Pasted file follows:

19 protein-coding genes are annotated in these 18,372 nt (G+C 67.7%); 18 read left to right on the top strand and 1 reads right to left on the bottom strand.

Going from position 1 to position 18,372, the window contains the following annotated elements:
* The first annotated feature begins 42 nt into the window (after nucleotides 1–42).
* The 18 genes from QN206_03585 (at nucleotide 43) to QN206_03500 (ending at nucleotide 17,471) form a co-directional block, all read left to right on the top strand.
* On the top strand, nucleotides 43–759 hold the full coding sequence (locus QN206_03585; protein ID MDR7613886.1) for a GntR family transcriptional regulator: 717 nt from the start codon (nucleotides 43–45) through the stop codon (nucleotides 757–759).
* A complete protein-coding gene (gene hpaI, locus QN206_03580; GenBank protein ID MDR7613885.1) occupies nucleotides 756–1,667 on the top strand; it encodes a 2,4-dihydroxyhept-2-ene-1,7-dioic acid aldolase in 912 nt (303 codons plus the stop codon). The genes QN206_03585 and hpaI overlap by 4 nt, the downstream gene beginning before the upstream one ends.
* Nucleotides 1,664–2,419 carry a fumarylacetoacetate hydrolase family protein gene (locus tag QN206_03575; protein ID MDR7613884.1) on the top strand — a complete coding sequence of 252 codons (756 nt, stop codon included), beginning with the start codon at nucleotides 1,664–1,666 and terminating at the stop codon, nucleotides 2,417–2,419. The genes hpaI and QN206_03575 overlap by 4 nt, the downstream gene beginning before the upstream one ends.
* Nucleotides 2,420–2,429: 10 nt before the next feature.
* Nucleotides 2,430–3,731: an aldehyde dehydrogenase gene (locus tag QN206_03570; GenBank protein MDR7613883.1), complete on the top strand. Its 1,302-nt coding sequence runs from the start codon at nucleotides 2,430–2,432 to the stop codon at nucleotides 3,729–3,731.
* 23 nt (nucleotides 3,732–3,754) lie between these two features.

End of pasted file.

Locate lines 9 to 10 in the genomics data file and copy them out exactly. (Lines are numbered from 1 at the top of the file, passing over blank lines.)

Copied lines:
* Nucleotides 2,430–3,731: an aldehyde dehydrogenase gene (locus tag QN206_03570; GenBank protein MDR7613883.1), complete on the top strand. Its 1,302-nt coding sequence runs from the start codon at nucleotides 2,430–2,432 to the stop codon at nucleotides 3,729–3,731.
* 23 nt (nucleotides 3,732–3,754) lie between these two features.